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Unformatted text preview: ot to scale, but label the diagram completely). 108 ECON 301 LECTURE #7 WALRAS LAW Is there a particular reason that we can solve the equilibrium price ratio from the market equilibrium condition of either good X or good Y? Remember, in our example we got the same value for _ PX__ = 3/5 from the PY market equilibrium condition of both good X and good Y. This is not a coincidence! Indeed, it comes from a general theoretical result, namely, Walras Law. Walras Law can be stated in the context of a pure exchange economy as follows: If the market for one good (say, good Y) is in equilibrium, then the market for the other good (i.e. good X) is also in equilibrium. Walras Law states that if the market for good X is already in equilibrium, then so is the market for good Y. Therefore, if we have already solved for the equilibrium price ratio from the market equilibrium equation of good X, then we do not need to solve the other market equilibrium equation since it will be in equilibrium as well (and give us the same answer in terms of the equilibrium price ratio...needless suffering). The logic behind Walras Law lies in the close relationship between the two concepts of consumer equilibrium and market equilibrium. It is not difficult to show (prove) that Walras Law works within the context of the pure exchange economy. To do so, we start with the individual budget constraints PX XA + PY YA = PX XA + PY YA PX XB + PY YB = PX XB + PY YB If we sum these two budget constraints together, we get... PX (XA + XB) + PY (YA + YB) = PX (XA + XB) + PY (YA + YB) [market X] [market Y] [endowment X] [endowment Y] PX X + PY Y = PX X + PY Y PX (X X) + PY (Y Y) = 0 (10) Now, let's suppose the market for good X is in equilibrium already. That is the aggregate demand = the aggregate supply of X. 109 XA + XB = X [market X] X = X X X = 0 Thus, PX (X X) = 0 "excess demand" = 0 "value of excess demand" = 0 Substituting this result into (10), we get: PX (X X) + PY (Y Y) = 0 PY (Y Y) = 0 Y Y = 0 Y = Y (10) "value of excess demand" = 0 "excess demand" = 0 "demand" = "supply" And the...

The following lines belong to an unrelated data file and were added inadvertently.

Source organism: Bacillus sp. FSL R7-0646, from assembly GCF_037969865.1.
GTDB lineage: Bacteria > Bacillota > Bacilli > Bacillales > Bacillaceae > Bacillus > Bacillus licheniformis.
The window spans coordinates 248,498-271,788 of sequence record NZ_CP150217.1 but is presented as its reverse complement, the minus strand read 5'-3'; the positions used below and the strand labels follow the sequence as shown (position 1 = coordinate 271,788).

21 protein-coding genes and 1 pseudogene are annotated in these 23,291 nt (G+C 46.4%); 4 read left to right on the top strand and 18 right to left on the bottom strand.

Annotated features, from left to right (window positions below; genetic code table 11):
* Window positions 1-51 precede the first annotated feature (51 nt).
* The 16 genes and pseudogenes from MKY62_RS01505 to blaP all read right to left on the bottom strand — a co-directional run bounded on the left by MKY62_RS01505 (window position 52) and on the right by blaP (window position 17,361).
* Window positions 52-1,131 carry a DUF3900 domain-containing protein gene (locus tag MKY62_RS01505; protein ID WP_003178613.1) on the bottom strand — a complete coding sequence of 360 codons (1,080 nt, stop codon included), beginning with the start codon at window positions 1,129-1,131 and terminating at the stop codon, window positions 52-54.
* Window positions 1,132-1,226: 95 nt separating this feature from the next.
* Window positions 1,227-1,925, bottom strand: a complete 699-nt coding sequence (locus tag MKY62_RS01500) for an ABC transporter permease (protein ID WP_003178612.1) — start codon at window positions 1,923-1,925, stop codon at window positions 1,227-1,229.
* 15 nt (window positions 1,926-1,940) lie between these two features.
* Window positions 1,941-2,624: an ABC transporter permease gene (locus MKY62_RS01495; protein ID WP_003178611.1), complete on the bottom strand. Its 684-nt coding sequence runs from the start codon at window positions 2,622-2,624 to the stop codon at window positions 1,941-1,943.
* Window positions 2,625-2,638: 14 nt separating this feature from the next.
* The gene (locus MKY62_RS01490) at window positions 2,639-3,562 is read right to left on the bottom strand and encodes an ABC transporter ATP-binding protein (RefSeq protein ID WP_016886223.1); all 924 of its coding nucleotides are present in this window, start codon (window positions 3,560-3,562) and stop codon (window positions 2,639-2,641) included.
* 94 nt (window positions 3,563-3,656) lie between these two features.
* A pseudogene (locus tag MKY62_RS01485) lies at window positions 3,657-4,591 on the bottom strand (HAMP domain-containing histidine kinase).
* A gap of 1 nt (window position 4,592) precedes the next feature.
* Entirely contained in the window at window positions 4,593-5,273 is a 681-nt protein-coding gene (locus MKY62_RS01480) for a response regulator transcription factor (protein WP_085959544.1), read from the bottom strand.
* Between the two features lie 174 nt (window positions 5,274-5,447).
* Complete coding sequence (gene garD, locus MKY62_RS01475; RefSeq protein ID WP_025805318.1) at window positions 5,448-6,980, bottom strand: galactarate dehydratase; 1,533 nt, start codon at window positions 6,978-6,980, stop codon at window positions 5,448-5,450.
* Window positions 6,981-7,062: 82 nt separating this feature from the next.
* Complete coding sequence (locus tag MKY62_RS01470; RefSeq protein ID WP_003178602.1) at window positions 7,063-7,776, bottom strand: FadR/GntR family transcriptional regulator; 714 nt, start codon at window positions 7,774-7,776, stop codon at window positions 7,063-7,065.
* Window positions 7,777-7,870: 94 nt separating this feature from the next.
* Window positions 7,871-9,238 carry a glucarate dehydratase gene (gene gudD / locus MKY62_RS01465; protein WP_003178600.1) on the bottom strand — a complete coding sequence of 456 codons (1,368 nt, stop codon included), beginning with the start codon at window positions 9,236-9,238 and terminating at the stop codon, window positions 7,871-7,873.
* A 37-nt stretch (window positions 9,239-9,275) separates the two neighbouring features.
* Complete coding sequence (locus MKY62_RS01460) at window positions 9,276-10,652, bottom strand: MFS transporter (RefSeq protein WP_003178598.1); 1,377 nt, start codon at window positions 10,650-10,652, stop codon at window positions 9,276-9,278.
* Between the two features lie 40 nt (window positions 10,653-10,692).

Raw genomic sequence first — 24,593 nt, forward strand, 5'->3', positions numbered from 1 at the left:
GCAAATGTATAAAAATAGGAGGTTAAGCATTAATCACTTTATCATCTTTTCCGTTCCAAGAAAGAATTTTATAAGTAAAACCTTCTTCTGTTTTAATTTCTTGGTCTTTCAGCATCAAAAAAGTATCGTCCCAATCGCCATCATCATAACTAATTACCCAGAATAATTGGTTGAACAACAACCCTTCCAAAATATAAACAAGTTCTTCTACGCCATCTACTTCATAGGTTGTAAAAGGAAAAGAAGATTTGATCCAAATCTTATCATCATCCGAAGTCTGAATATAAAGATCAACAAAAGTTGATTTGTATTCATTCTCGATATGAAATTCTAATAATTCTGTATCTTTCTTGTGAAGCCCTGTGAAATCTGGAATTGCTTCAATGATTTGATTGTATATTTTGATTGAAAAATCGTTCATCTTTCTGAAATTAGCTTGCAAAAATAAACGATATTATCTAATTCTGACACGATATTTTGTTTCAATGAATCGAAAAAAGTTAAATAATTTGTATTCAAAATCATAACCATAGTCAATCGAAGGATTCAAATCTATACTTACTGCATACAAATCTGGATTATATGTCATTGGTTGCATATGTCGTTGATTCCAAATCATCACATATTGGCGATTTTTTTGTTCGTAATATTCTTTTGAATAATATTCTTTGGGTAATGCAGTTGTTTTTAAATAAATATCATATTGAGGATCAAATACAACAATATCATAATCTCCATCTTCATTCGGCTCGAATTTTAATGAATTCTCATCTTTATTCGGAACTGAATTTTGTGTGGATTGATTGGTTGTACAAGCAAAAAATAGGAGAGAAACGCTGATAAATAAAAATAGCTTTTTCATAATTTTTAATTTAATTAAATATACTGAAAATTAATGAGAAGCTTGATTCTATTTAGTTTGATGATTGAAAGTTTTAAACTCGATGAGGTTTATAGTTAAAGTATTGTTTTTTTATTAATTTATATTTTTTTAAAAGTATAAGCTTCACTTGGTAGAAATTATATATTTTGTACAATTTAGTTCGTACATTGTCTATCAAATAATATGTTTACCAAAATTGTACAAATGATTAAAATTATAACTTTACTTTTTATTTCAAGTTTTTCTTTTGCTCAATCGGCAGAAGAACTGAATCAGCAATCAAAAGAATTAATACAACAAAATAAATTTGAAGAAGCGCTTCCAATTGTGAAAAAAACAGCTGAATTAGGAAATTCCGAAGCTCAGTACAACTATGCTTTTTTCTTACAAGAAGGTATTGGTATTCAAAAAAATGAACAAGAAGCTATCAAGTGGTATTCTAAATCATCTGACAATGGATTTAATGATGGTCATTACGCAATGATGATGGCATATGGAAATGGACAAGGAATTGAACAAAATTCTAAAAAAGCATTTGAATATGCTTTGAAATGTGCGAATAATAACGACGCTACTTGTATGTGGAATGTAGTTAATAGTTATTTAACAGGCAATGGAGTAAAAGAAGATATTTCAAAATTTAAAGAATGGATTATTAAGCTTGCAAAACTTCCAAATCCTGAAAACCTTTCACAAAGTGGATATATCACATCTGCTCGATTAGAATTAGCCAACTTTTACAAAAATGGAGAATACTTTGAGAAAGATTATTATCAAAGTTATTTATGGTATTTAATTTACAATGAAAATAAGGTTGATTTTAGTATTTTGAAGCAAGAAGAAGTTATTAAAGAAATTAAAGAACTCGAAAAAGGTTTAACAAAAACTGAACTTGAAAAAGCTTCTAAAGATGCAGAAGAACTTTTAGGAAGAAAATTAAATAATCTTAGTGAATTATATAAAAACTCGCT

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 Spring '10
 sning
 Economics

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